What’s More Affordable, the Cloud or the Status Quo?

What’s affordable these days? I mean, what does that mean to you, as an IT pro?

Is affordable replacing expensive servers every time you need more capacity to grow your business or store more data? Or is the more affordable answer putting all that power on the Cloud, relying on its resources and paying only for what you use?

If you’re considering more than just cost before switching to the Cloud, then here are some factors you may want to consider:

  • Choose a Web interface wisely. Ask your prospective Cloud provider if it offers a true web-interface, that is, one which allows access from anywhere, rapid enrollment, elimination of client software, platform independence (PC/Mac/Linux), and mobile device access?
  • Study deployment options. Do you get a choice of how to deploy? Can your Cloud vendor offer both a SaaS offering and/or the option to deploy the Cloud ERP on-premise, or also host the solution on a virtual or dedicated server of the user’s choice?
  • Can you retain your flexibility? If you’re using SaaS now, can you switch to on-premise, as your company’s needs change? This level of versatility — even switching back from on-premise to SaaS — is very important for some companies, especially small and mid-sized firms.
  • Getting out when it gets expensive. Are you locked into recurring fees for the life of your business, or can you purchase a license.  This is important if and when your Cloud platform increases pricing. What to do then? Are you locked-in to the solution or is it easy to retrieve your data and find a cheaper provider?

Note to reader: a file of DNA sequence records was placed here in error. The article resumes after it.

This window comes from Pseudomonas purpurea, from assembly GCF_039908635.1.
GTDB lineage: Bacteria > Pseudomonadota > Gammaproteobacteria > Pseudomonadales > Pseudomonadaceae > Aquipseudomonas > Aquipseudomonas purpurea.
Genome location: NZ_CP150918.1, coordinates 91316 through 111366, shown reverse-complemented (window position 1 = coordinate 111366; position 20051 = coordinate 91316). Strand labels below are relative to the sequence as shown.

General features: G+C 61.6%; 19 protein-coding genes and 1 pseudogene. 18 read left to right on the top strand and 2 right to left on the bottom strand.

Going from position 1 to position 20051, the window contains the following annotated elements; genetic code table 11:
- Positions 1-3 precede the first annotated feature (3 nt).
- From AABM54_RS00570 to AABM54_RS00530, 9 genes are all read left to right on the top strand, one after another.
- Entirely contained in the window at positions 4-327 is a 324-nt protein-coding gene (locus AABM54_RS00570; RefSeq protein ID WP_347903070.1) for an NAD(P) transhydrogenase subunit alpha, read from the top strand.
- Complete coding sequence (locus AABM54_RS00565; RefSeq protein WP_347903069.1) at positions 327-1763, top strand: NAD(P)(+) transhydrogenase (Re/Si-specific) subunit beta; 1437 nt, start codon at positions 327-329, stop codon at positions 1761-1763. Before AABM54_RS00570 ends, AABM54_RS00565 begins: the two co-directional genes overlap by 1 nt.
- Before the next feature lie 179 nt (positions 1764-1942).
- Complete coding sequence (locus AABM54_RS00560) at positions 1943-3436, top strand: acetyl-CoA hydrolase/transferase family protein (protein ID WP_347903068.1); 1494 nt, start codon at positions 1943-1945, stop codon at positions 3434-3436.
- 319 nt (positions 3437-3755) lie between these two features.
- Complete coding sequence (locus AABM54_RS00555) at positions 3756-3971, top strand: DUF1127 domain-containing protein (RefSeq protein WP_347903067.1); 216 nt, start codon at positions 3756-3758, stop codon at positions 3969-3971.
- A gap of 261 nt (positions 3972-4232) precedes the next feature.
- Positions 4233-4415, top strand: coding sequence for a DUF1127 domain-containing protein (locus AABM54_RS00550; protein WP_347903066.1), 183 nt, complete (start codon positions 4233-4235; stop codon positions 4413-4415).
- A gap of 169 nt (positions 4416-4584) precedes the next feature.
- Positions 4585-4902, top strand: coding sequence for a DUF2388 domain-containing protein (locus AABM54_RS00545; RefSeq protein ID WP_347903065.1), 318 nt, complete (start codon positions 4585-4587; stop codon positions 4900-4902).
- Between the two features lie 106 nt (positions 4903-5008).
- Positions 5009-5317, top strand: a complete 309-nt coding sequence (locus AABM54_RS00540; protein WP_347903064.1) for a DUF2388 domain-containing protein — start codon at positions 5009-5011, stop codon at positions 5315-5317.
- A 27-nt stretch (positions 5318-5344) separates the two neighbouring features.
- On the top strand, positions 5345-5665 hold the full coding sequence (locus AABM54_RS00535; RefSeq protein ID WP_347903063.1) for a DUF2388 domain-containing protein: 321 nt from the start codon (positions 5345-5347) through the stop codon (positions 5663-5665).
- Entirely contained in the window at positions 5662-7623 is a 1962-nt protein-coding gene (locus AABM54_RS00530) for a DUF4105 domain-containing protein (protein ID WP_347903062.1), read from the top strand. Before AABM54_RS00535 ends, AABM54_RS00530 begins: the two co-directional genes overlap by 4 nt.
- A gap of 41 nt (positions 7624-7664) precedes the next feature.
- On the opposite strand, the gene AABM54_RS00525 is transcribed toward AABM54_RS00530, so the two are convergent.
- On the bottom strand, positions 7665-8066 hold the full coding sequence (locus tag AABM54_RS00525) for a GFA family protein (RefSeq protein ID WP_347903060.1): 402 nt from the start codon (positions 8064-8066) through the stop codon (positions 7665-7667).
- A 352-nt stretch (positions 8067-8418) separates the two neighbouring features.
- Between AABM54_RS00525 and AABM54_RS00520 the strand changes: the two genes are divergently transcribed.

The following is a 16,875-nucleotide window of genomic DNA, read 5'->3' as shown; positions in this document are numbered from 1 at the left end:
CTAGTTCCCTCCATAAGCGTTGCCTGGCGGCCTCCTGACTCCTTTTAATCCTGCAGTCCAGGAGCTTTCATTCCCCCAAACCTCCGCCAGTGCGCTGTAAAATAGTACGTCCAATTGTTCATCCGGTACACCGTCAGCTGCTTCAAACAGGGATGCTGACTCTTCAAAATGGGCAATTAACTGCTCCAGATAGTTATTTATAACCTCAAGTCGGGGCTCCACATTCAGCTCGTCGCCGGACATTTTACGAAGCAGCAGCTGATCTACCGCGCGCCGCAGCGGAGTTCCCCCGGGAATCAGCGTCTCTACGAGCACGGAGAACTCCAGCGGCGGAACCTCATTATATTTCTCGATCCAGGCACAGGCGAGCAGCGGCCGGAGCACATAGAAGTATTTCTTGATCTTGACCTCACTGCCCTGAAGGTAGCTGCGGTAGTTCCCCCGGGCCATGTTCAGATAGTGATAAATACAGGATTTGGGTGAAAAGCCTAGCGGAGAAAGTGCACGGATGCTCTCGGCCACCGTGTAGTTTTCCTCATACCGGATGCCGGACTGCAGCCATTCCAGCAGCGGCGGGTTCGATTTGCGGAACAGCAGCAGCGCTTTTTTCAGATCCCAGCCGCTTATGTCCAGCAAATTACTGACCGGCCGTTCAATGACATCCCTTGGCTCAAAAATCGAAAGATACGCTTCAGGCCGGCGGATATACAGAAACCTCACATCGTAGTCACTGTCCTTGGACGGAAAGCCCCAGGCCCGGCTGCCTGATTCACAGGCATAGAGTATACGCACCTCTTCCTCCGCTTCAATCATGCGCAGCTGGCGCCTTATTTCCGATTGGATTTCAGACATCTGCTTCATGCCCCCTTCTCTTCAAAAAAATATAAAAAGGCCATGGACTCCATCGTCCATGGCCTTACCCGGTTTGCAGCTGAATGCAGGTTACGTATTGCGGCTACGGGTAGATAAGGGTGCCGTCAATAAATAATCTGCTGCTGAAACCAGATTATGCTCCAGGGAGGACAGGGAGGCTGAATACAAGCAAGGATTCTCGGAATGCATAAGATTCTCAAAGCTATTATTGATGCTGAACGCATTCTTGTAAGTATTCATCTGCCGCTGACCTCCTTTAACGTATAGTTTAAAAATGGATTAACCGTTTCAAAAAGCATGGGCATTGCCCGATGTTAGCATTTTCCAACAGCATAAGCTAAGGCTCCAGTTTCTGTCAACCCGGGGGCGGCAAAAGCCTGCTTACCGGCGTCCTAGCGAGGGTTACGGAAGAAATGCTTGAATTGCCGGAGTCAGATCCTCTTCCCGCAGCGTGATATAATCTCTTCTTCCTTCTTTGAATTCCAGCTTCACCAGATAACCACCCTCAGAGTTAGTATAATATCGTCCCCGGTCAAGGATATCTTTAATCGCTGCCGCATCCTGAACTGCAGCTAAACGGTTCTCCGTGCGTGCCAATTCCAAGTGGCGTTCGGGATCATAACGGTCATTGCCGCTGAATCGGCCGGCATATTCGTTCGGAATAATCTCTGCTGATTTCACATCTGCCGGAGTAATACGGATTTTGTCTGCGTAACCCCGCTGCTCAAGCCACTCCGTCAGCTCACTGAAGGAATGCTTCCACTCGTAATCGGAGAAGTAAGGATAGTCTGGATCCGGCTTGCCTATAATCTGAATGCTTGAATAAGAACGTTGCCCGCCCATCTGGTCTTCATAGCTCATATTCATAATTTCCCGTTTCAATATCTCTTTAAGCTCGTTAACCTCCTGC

• Can you customize? How easy is it to customize the solution, even by people in your organization that are non-programmers? It’s important, too, whether the areas you customize will be impacted by system upgrades. Find out, too, if it is easy or hard to interface with other on-premise or web-based systems that you may be using.
  • Room for growth. Ask these important questions: Does the software offer unlimited users — without additional costs and capacity constraints? Can the solution scale up a size or two quickly? Verify that you don’t need to purchase additional hardware as you add users.
  • Make sure you’re secure. Investigate how your cloud provider, well, provides data controls and security.  Do they meet the physical, transmission, storage, access, data, and application security needs of banks, health-care, and government organizations — which demand some of the strictest standards? What kind of security features do they offer? Hopefully the list includes access controls, data encryption, and server-based processing?

Still deciding whether to shift resources to the Cloud? Read more here about factors to consider before making the jump!

  • Nice post. We think Cloud needs more time in order to show that is the best option, things that happened to google last week should make you think about it.
    Is really safe my information?